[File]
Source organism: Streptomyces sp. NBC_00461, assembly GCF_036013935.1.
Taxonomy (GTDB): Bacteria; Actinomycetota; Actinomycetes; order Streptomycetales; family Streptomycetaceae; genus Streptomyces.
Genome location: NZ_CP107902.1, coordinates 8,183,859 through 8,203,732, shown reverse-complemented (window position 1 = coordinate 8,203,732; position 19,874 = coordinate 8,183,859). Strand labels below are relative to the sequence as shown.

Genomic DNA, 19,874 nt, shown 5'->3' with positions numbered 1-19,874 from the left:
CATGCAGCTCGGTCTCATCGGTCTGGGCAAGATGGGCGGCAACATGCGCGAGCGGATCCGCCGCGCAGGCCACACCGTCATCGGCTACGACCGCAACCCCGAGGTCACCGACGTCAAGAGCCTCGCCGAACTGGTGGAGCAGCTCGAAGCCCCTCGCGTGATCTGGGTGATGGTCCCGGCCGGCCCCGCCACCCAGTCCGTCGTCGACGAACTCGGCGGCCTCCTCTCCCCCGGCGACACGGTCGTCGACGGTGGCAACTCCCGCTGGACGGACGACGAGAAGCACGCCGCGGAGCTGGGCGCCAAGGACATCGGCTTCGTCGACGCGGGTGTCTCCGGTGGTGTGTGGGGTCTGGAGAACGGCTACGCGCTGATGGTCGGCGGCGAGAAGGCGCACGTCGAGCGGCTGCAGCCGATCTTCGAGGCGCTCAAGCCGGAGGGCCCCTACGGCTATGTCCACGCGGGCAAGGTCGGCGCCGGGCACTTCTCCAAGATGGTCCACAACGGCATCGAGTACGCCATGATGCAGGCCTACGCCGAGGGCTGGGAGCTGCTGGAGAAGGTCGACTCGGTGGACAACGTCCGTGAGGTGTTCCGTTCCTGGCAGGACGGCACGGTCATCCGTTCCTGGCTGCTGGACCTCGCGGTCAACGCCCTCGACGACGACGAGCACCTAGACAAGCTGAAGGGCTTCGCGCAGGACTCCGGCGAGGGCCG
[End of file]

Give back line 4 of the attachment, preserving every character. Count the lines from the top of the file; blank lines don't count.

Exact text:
Genomic DNA, 19,874 nt, shown 5'->3' with positions numbered 1-19,874 from the left: